NOSTALGIA — Erin Turko, owner of Heart City and Erin Mavis explains themed areas of the shop. 

New first street store billed as modern day five-and-dime

When you first walk into Heart City, you’re greeted with a wonderland of different colors. That was one of the goals that Erin Turko had for her First Street store, which is set to open on Friday, Nov. 29.

“My idea is to have it be just fun for all ages — it’ll have retro candies, greeting cards, stickers, puzzles, games — a store that makes you happy when you walk in,” she said.

Turko has described Heart City as a “modern day five-and-dime,” where kids and adults can walk in and find anything small, colorful and cute. The store leans toward embracing nostalgia, with a corner devoted to Mrs. Grossman’s stickers and old fashioned candy situated throughout.

Heart City’s take on nostalgia makes sense — the location itself is fashioned and named after a store Turko frequented when she was young.

“As a child, it was my favorite place to go,” she said. “Everything was unicorns and rainbows and colorful and stickers and candy — I truly loved it. In my mind I’ve always wanted to open Heart City.”

So when the retail space next to Turko’s clothing store Erin Mavis opened up a few months ago (it had been occupied by Next Door Comics, which moved to North Cloverdale Boulevard), she jumped on it. 

“My husband and I, through the years, we would go someplace, and we would see something and go, ‘Heart City needs to have that’ as an inside joke,” she said. “We had this whole vision for what Heart City would be.”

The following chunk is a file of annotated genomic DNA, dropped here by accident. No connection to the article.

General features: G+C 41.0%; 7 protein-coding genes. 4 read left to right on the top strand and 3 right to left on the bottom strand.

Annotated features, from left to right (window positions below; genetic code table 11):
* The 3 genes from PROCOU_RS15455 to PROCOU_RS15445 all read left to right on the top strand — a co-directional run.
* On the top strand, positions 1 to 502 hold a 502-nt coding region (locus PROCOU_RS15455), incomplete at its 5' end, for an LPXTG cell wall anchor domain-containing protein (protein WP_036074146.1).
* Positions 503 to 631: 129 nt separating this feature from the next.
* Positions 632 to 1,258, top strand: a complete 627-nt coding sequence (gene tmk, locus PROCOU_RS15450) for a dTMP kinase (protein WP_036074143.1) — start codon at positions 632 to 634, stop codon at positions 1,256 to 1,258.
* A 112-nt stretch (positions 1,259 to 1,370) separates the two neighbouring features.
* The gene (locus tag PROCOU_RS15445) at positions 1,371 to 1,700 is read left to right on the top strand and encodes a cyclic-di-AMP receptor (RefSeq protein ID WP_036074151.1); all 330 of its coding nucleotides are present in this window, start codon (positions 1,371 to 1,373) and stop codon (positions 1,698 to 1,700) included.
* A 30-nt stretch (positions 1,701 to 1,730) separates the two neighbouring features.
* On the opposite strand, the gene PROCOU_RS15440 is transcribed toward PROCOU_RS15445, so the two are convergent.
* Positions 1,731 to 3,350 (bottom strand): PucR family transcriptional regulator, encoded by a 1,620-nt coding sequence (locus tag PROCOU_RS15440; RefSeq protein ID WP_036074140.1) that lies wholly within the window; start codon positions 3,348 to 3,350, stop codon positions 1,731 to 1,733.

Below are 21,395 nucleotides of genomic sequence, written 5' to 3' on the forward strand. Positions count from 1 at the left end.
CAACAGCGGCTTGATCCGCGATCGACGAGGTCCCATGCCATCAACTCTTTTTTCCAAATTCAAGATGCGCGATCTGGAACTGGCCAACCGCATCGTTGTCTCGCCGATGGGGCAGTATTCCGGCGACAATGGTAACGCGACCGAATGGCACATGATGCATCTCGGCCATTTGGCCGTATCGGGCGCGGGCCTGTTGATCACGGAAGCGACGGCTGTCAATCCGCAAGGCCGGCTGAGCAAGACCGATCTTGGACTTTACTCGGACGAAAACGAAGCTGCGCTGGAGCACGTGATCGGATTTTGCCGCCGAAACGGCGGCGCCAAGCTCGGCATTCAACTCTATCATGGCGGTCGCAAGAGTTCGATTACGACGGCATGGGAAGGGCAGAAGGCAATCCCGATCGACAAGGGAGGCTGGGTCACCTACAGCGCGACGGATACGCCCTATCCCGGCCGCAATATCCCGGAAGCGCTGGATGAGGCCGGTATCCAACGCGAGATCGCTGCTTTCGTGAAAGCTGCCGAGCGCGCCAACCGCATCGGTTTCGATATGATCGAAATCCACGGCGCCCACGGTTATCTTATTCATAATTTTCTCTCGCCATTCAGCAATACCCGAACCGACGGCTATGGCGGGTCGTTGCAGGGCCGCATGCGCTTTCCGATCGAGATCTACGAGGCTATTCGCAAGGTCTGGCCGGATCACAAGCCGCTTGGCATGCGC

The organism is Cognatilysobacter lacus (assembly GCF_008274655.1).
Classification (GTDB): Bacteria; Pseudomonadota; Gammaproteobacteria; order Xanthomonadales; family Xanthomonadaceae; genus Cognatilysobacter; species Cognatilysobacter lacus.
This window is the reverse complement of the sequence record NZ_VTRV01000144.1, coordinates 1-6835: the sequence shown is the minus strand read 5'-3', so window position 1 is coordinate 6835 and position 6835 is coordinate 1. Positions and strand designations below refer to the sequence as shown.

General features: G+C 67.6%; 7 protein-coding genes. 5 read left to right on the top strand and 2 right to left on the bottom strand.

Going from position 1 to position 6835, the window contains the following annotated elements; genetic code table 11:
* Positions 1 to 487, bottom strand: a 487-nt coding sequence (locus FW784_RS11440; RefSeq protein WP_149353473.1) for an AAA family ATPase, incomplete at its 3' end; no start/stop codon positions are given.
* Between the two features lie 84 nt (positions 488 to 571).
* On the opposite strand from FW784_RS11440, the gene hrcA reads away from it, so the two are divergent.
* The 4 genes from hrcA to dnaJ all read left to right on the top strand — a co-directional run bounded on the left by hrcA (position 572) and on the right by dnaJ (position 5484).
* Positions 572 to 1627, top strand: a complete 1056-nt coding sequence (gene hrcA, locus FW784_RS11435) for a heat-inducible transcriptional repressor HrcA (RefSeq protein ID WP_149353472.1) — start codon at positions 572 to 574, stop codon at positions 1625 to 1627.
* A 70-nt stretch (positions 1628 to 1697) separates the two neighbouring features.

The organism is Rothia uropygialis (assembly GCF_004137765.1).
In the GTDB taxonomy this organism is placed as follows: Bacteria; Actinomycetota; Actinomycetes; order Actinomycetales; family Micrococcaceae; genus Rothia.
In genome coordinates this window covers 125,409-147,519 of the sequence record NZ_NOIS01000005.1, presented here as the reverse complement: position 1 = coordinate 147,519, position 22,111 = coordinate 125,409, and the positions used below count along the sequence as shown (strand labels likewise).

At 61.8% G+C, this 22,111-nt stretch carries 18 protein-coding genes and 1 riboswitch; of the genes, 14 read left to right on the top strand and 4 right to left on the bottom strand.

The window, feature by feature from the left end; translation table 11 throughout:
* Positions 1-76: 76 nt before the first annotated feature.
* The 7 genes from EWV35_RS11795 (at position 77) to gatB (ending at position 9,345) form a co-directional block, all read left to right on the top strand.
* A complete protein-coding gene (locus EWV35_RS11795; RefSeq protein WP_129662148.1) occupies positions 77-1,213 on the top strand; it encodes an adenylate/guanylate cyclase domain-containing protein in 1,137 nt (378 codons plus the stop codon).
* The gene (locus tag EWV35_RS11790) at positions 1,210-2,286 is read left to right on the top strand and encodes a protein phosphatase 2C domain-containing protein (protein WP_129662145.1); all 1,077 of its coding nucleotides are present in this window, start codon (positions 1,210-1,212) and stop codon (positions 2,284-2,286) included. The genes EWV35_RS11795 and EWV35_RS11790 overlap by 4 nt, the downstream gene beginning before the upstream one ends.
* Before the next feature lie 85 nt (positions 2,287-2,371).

That vision is now coming to life.

Turko said that while choosing items to stock in the shop, she’s put a concentrated effort into thinking about limiting plastic usage.

“There’s a big focus on it (items) not being plastic,” she said. “A lot of party favors, little gifts that you buy for kids or stuff that you pick up is plastic for no reason. I’m not saying it’s 100% plastic-free, because some things just come wrapped in plastic, but there’s nothing that is intentionally just plastic.”

In addition to the bright, sticker-laden inventory of Heart City, Turko said that the store will also have a party space. She envisions it being both for birthday parties, as well as a place that people can reserve for scrapbooking, henna nights, paint nights and the like. 

“People started saying, ‘There’s no place to have birthday parties, I would love to have a place where I could have a tea party,’ or a sticker party or craft-type parties,” she said. 

The plan was initially to block off the back of the store to use as a back room. Instead, the store has an eight-person table set up in the back of the room. While Turko said that some design elements still need to be put up, Heart City already has its first birthday party reservation.

Heart City is scheduled to open the day after Thanksgiving on Nov. 29, and stay open through Christmas Eve. It will be closed during January and reopen in February, so that Turko can put all of the finishing touches on the store.

“I didn’t have enough time frame from when I took over the space from the comic book store to do everything I want to do, but I wanted to get open,” she said.

Heart City will be open on Tuesdays from 3 to 6 p.m. and on Thursdays to Sundays from 10:30 to 5:30 p.m. The shop is located at 115 East First St.

“All things fun is the idea of it,” she said.

Heart City will be open on Tuesdays from 3 to 6 p.m. and on Thursdays to Sundays from 10:30 to 5:30 p.m. The shop is located at 115 East First Street.

“All things fun is the idea of it,” she said. “There’s nothing too serious.”


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